In C, strings are just arrays of numbers, so shifting is easy. We can directly modify the numeric value in the array. We’re using getline to read lines from standard input. We’re then using a moving pointer, line_ptr to look (and modify) each character in the string line. If line_ptr points to a capital letter — which we check using the function isupper, we shift the character the required amount:

    while ((strlen = getline (&line, &len, stdin)) != -1) {
        char * line_ptr = line;
        while (* line_ptr) {
            if (isupper (* line_ptr)) {
                * line_ptr -= shift;
                if (* line_ptr < 'A') {
                    * line_ptr += NR_OF_LETTERS;
            line_ptr ++;
        printf ("%s", line);

Find the complete program on GitHub.


In our Lua solution, we’re parsing the command line arguments ourselves. The array with arguments is called arg, and prefixing an array with # gives its size:

local NR_OF_LETTERS =  26
local shift         = -1
if   #arg == 2 and arg [1] == "-s"
then shift = arg [2] % NR_OF_LETTERS

if shift < 0
then io . stderr : write ("Requires a '-s SHIFT' option\n")
     os . exit (1)

We define a function to shift a capital character; it takes two arguments, char, the character to be shifted, and shift, the distance to shift:

local ORD_A = string . byte ("A")
function do_shift (char, shift)
    local n = string . byte (char) - shift
    if   n < ORD_A
    then n = n + NR_OF_LETTERS
    return string . char (n)

Note the byte and char functions from the string class. The first returns the code point of the character passed in; the latter does the reverse, returning the character of the code point passed in.

We then iterate over the input, and use the gsub method to shift capital letters. gsub does a global substitution, and can take a function as parameter. If so, for each match, the function is called, and its return value is used as the substitution part. This is more or less equivalent to Perls s///e.

for line in io . lines () do
    io . write (string . gsub (line, "[A-Z]", function (ch)
             return do_shift (ch, shift)
         end), "\n")

Find the complete program on GitHub.


Node.js has an impressive module to parse command line arguments, yargs, which we will be using the parse the command line:

const argv = require ('yargs')
. option ('s', {
    type: 'number',
. demandOption ('s')
. argv;

const shift = argv . s

A function to shift an individual character:

const NR_OF_LETTERS = 26
const ORD_A         = "A" . charCodeAt (0)
function shift_char (char, shift) {
    if (char . match (/[A-Z]/)) {
        let n = char . charCodeAt (0) - (shift % NR_OF_LETTERS)
        if (n < ORD_A) {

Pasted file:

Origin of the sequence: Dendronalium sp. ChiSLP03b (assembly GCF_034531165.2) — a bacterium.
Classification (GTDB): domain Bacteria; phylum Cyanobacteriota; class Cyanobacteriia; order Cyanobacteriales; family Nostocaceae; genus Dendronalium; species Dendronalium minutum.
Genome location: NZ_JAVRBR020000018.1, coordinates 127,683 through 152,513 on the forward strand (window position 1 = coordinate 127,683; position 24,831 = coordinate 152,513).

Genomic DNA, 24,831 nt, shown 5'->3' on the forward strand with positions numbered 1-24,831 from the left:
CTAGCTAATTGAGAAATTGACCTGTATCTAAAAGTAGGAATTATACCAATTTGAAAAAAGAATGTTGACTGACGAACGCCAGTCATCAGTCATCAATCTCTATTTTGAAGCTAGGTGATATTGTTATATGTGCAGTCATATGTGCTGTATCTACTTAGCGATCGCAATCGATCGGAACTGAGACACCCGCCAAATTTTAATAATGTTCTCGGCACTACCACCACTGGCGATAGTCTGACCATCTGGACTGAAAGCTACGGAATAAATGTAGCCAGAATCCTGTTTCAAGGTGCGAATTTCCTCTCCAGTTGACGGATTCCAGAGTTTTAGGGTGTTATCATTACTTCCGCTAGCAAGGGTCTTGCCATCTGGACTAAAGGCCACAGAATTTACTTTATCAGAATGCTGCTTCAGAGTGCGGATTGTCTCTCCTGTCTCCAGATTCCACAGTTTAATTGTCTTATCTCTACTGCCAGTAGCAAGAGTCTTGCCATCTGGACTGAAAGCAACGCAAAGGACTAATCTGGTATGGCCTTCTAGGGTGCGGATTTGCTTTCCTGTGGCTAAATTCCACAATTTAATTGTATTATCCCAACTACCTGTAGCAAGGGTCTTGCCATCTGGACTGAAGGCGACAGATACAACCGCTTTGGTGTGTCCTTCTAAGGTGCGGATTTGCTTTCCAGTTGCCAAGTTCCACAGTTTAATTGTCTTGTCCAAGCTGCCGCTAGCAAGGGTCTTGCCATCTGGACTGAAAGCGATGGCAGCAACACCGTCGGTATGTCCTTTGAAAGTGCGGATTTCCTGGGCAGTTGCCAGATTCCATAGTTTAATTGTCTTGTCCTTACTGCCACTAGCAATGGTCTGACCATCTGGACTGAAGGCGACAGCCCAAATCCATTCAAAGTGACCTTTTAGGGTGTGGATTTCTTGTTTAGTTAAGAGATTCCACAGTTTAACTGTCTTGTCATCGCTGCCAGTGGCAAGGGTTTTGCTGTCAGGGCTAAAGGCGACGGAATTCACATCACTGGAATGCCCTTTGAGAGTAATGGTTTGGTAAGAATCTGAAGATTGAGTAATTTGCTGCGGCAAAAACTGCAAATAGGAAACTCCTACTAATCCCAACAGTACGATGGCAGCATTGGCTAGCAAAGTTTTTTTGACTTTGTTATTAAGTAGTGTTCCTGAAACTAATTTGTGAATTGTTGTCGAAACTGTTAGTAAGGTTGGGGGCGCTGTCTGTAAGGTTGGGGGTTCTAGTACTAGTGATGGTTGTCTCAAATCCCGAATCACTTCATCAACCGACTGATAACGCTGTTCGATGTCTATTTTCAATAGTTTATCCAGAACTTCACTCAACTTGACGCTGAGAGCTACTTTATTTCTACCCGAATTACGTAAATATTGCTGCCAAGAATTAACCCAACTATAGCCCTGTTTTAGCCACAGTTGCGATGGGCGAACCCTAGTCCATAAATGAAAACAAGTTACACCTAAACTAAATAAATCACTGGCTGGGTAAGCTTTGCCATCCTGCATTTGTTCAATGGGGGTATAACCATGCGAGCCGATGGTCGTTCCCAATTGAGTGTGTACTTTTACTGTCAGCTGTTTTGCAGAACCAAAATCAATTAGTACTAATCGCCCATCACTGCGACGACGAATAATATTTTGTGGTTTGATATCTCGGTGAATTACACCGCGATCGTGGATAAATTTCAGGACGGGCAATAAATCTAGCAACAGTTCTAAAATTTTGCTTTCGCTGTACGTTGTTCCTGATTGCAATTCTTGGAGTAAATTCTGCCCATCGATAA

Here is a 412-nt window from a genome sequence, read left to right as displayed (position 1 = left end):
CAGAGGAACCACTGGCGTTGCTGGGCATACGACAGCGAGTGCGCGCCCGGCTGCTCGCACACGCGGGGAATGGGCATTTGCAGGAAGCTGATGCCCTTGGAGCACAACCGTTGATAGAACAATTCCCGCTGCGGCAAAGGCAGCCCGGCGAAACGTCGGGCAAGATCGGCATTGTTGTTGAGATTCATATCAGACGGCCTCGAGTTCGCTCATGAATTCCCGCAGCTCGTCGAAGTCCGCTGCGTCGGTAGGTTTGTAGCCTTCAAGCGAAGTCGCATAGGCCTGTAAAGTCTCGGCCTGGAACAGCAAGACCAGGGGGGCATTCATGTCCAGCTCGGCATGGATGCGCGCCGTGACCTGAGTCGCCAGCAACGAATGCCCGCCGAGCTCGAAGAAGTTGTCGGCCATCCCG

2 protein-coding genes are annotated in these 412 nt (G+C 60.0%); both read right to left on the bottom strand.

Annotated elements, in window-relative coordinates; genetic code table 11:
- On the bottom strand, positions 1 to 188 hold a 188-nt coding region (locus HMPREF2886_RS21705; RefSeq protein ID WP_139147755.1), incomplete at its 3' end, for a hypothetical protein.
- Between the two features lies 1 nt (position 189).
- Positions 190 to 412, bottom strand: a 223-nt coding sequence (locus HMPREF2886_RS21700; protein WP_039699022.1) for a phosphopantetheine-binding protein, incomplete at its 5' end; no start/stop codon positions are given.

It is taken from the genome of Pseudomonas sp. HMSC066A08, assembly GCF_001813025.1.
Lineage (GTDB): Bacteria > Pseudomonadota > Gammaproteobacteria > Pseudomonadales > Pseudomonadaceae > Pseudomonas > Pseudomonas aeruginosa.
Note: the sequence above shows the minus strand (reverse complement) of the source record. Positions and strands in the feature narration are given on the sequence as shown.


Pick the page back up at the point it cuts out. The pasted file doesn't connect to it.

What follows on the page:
n = n + NR_OF_LETTERS
        return String . fromCharCode (n)
    else {
        return char

Note that here, unlike with our Lua solution, the function is called for any character in the input, so we need an additional check so we only shift capital letters. To get the code point of a character, we call charCodeAt; to get the character given a code point, we use fromCharCode.

To process the input, we split each line into individual characters, call shift_char on each of them, then join the return values back to a string:

require ('readline')
. createInterface ({input: process . stdin})   
. on ('line', _ => 
       console . log (_ . split ("")
                        . map   (_ => shift_char (_, shift))
                        . join  ("")))

Find the complete program on GitHub.


Python has a getopt module which has a getopt function which is similar to the one used in C and Bash. (Python also has argparse, but we stick with something we’re more familiar with).


shift = -1
opts, args = getopt . getopt (sys . argv [1:], 's:')
for opt, val in opts:
    if opt == "-s":
        shift = int (val) % NR_OF_LETTERS

sys . argv [1:] = []

if shift < 0:
    sys . stderr . write ("Argument -s SHIFT is required\n")
    sys . exit (1)

Note the assignment sys . argv [1:] = [], this clears the argv array. That way, we will be reading from standard input instead of Python trying to open a file called -s.

Strings are immutable in Python, so we will be construction a new string, with the capital letters shifted:

for line in fileinput . input ():
    out = ""
    for i in range (len (line)):
        if "A" <= line [i] <= "Z":
            n = ord (line [i]) - shift
            if n < ORD_A:
                n = n + NR_OF_LETTERS
            out += chr (n)
            out += line [i]
    sys . stdout . write (out)

Find the complete program on GitHub.


Ruby has the optparse module to parse command line parameters. This supplies a method getopts which returns an hash with options and their values.

require 'optparse'

params = ARGV . getopts ('s:')
shift  = params ["s"] ? params ["s"] . to_i % NR_OF_LETTERS : -1

if shift < 0
    STDERR . puts "Requires a -s SHIFT option"
    exit 1

We’re using to_i to make the parameter a string.

A function to shift a capital letter:

def shift_letter (letter, shift)
    n = letter . ord - shift
    if   n < 'A' . ord
    then n = n + NR_OF_LETTERS
    return n . chr

We’re iterating over the input, and are using gsub to replace each capital letter with a shifted one:

ARGF . each_line do |line|
     line = line . gsub (/[A-Z]/) {|_| shift_letter _, shift}
     puts line

Find the complete program on GitHub.